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    Your Mighty Moody Microbiome – Part 7 Bad Bugs Bring Civil War and Global Depression

    “The gut is the seat of all feeling. Polluting the gut not only cripples your immune system, but also destroys your sense of empathy, the ability to identify with other humans.”

    – Suzy Kassem

    Reader, for the last seven weeks, we’ve taken a deep dive into one of the most promising new fields of study in the scientific world: the microbiome. We’ve learned that the trillions of bacteria impact our mental and physical health in ways we could never have imagined half a century ago. Indeed, these little critters living inside of us have the power to make us stressed out or help us keep our cool; to keep us healthy or to make us sick; to regulate our hormones or throw them into chaotic disarray, at the expense of our mental wellbeing; and so much more. As it turns out, our brains and our gut talk frequently—ideally, they act like the best of friends. Sometimes, however, they can be the worst of enemies. This week, I want to take what we’ve learned and put it into practice to show you exactly how an investigation of our gut microbiome can act as the missing piece of the puzzle in determining why a person becomes—or remains—treatment resistant. This week, I want to share the story of Mia. As you’ll read in the paragraphs below, Mia and her prior doctors were at a complete loss as to why, suddenly, her depression medication stopped working after 25 years. As it turns out, the microbiome and its intricate connection to our body’s immune response, was the ultimate culprit. Thanks to precision psychiatry and various tests, we were able to get to the bottom of Mia’s treatment resistance and prescribe lifestyle changes to help her find her equilibrium once again.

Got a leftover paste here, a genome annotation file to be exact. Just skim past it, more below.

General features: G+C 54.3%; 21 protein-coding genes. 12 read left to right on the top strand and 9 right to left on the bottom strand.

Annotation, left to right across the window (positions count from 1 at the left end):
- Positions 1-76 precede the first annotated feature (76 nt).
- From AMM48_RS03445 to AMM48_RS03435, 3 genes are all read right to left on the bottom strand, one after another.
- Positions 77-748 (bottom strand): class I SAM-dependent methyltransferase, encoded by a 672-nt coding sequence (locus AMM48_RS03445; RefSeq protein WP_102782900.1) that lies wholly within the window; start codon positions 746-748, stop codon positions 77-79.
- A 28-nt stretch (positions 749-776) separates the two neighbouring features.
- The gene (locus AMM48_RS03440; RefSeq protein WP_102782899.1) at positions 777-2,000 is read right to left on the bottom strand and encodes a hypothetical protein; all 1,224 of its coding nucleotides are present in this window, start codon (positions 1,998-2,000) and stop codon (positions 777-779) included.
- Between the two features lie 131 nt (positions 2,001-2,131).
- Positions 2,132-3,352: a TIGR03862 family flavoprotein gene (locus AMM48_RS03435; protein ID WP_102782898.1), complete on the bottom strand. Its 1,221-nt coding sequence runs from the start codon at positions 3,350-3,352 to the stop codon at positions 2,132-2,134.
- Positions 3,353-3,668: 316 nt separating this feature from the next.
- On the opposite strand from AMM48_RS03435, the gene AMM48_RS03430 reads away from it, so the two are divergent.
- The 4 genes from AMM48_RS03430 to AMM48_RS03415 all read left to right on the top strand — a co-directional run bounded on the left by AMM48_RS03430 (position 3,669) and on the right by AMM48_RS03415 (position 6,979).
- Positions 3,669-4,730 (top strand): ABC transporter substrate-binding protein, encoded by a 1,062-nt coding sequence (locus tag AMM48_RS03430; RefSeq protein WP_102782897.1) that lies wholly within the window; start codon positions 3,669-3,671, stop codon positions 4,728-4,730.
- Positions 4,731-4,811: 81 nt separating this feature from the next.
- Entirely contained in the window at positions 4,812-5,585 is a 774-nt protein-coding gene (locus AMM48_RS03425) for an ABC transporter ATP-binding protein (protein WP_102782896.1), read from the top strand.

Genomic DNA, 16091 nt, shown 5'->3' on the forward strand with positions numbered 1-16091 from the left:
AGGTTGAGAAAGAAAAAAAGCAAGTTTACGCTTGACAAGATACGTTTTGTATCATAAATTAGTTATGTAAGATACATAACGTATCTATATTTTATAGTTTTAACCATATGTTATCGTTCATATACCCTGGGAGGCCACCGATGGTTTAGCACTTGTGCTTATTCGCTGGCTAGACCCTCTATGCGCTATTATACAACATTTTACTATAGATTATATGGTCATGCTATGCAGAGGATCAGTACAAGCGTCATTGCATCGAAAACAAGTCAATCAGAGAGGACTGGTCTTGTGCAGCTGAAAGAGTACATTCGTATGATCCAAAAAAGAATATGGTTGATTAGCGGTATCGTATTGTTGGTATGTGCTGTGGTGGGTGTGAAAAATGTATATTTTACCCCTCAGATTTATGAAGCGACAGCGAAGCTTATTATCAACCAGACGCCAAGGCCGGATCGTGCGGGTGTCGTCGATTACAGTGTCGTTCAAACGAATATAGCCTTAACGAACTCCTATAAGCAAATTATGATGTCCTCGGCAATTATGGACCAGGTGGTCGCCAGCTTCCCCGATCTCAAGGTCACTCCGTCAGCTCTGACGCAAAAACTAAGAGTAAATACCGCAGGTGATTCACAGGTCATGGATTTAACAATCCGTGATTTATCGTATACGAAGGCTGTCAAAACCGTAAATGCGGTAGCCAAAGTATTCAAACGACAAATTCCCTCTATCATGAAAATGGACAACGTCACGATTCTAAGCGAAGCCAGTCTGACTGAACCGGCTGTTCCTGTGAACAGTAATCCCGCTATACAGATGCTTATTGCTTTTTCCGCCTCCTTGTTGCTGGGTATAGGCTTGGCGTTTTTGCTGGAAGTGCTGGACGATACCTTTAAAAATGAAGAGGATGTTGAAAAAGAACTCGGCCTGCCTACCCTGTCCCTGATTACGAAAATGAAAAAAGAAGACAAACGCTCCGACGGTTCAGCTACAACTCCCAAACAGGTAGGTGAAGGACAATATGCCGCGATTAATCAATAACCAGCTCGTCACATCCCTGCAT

Mia’s Story: How Undiagnosed Immune Symptoms Can Unravel Your Mental Health

    Mia* was 47 and had a 25-year history of depression which, until 18 months ago, had been well controlled by Zoloft (Sertraline). Then, as she put it, “I began to fall apart.” Her depression came back with a vengeance and was unresponsive to her psychiatrist increasing her Zoloft dosage. Her doctor then tried Wellbutrin, Cymbalta, Rexulti and Trintellix—all to no avail. A trial of transcranial magnetic stimulation (TMS) also failed to help her symptoms.

    By the time she got in to see me she was in a bad way, afraid of losing her successful career as a real-estate broker and terrified that her husband would abandon her and seek custody of their children. “Dr. Kehr, after 25 years of success with Zoloft, suddenly nothing works anymore to cure my depression. What happened? How can you explain this? What can you do to help me?”

    As is often the case with patients like Mia who are treatment-resistant, some underlying contributors had gone undiagnosed—and if you have been reading these blogs (and have become amateur psychiatric sleuths!) you might even be able to list a few possibilities. Here is what stood out in Mia as I took her history of the past 18 months: she had four sinus and ear infections in the past five months, with no past history of these types of infections—and was treated with antibiotics (think immune system compromise and microbiome dysbiosis); she had gained 30 pounds while on Rexulti (think inflammation); she had been under severe job stress to close on some multi-million dollar deals (think chronic stress affecting her fight/flight/freeze HPA axis, which predisposes to dysbiosis); she had been eating more and more carbs to comfort herself (think dysbiosis and inflammation); and finally she complained of chronic fatigue, persistent diarrhea, bloating and gas (dysbiosis strikes again!).